When it comes time for date night, I want two things and two things only: good food and flowing wine. Okay, fine -- I guess my fiancé, too. So, three things and three things only...
Follow me as I chronicle the magic of a good date night (and not in a creepy way like that totally sounds)...
Last Friday, the man and I finally checked out Coppa Risorante Italiano. The second we stepped into the romantic but still-funky chandelier-lit space (that was still completely packed at 9 p.m., by the way -- thank God they take reservations), I wished I had made a visit sooner. And we hadn't even peeked at a menu yet.
This place is perfection; it manages to be classy without being stuffy, has a warm and welcoming staff, and boasts a menu full of familiar Italian classics reimagined in a way that only a culinary mastermind can -- that night, Executive Chef Brandi Key herself made rounds to greet each and every smiling table.
And there was a clear reason for the joy quickly filling the room -- Key's food is delicate, well thought out and simply irresistible.
First and foremost is the massive wine list. Though it may seem intimidating to some, it is easy to navigate with the help of the eager-to-please and impressively knowledgeable staff. Upon suggestion from our server, we started with a bottle of 2008 Nice Malbec ($30) -- a medium-to-full-bodied, dry yet fruity red with hints of plum, peach and honey. Bold and leathery but with a smooth finish, it was a nice start to our meal.
Along with the bottle, we put in an order for the barrata arancini ($5) -- creamy, mozzarella-studded balls of risotto that are breaded, deep-fried and served piled with shaved parmigiano cheese in a bed of Coppa's light and fresh marinara. Can I just say I could eat these forever? I still dream about them at night. For only $5, these are a must-have.
Those little rice balls were enough to let us know we needed to split meals going forward, because now we wanted to try everything. Our bottle of red, whispering to be paired with more cheese, lead us to the salumi and cheese board ($27).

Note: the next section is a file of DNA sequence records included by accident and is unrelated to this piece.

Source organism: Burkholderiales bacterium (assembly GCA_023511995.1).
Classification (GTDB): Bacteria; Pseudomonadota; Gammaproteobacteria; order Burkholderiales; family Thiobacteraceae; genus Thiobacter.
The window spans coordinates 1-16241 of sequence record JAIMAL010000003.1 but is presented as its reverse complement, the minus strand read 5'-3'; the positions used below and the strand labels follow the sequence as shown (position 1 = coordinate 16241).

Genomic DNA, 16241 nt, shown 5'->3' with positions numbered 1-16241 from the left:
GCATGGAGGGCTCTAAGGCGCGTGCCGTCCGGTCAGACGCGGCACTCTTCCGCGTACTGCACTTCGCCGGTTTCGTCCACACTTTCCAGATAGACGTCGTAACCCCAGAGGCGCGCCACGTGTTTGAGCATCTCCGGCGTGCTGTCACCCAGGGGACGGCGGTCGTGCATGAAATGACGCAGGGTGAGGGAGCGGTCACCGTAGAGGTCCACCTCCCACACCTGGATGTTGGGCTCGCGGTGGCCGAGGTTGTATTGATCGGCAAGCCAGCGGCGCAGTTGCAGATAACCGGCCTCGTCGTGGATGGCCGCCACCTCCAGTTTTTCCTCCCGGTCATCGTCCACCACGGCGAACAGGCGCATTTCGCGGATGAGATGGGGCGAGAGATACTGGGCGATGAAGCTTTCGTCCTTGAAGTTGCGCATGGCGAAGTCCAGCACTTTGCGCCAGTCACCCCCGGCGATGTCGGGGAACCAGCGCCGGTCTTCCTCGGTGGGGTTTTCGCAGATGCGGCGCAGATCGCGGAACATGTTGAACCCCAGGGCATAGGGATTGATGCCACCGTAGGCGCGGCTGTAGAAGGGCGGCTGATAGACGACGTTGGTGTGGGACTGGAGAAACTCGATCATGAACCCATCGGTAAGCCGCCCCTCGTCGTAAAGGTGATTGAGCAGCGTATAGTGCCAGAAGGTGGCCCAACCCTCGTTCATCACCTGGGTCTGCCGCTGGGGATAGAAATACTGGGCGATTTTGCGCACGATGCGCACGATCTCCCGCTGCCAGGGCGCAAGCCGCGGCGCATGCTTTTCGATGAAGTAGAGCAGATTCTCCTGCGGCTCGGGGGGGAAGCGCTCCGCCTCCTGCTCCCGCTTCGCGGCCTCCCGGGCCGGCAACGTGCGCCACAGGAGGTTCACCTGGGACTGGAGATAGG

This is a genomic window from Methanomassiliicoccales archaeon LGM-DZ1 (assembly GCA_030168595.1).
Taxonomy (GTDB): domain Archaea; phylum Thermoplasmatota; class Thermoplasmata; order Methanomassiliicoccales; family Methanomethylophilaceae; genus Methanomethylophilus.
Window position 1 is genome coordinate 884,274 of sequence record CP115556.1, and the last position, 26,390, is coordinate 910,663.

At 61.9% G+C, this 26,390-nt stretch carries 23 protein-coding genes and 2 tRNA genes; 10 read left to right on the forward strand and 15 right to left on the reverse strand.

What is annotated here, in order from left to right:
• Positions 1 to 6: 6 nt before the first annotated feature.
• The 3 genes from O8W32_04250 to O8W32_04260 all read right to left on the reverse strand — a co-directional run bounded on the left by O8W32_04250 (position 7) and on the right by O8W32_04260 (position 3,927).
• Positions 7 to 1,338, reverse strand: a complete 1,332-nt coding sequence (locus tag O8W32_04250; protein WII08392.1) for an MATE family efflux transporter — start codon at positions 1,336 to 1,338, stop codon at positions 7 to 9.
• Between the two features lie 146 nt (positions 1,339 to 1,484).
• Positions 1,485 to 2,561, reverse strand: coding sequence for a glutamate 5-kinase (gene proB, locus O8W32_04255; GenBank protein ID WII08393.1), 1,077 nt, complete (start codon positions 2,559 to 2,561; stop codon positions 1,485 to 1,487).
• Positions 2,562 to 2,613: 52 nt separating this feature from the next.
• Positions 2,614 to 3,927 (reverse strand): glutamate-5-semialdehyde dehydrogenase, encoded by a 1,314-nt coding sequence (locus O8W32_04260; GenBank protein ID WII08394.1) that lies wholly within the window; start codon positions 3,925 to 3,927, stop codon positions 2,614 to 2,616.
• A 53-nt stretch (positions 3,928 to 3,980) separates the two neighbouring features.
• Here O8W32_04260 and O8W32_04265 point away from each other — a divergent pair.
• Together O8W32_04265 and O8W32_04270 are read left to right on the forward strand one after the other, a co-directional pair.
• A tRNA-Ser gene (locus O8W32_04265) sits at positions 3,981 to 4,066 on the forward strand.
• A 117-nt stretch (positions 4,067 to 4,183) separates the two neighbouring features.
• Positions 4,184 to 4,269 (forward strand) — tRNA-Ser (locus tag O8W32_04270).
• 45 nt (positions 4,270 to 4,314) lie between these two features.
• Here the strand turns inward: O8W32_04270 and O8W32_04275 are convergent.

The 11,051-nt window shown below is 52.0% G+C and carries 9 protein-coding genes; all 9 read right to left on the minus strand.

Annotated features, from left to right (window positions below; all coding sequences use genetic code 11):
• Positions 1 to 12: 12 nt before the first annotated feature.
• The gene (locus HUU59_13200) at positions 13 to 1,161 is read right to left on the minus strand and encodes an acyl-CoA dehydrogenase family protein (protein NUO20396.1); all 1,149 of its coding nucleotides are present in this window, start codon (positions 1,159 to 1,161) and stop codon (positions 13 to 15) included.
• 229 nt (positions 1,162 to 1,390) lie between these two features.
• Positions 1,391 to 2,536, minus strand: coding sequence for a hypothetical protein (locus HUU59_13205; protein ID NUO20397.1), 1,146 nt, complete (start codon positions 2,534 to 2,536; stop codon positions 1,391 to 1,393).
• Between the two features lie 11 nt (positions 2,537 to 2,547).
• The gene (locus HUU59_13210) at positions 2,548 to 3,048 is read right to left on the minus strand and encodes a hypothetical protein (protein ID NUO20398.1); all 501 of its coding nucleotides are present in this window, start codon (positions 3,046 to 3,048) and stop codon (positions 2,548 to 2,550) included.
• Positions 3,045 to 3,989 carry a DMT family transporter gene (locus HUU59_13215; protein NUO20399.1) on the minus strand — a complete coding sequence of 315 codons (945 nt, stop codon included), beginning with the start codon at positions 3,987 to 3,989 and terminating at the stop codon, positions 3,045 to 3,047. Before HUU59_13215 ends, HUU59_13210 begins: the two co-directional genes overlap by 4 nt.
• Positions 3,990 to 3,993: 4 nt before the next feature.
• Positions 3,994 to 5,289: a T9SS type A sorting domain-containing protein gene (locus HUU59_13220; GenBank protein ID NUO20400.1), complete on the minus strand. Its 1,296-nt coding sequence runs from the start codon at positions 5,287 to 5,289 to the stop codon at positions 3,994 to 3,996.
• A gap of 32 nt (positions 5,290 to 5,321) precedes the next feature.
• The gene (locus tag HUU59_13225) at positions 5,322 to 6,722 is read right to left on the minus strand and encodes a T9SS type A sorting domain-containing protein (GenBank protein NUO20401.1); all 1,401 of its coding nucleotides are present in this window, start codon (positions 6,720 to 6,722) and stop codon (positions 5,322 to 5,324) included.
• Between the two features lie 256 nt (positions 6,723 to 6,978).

Our platter arrived layered with beautiful slivers of cured meats -- coppa, prosciutto and soppressata, mountains of marinated olives and golden crostini, a sweet-and-zesty fig mostarda, and two types of cheese -- a salty, nutty Parmigiano-Reggiano and tangy, sharp white cheddar. It was a lot to tackle with two people, but we did so happily as we ordered another bottle of wine -- this time a pleasantly fruity 2007 Steele Pinot Noir ($25).
Easing into our chairs, we relaxed for a moment before our entrées -- a split between the gnocchi ($20) and seasonal vegetable ($7) -- arrived.
The house-made, fluffed and incredibly delicate gnocchi -- or as I'll now refer to them, clouds -- came seared and spotted in a bowl with a generous heap of freshly made soft and creamy ricotta and plump, meaty oyster mushrooms. The bright and citrusy toasted sage and the rich, earthy truffle broth rounded out the flavors, making the whole dish a little piece of heaven. After our clouds and a bowl of some of the best roasted vegetables I've ever had, we were ready to call it a night.
I wish that we could have continued our journey along the menu, but that's all the reason to come back. I have my eye out on the hand-made pizzas and decadent spaghetti carbonara.
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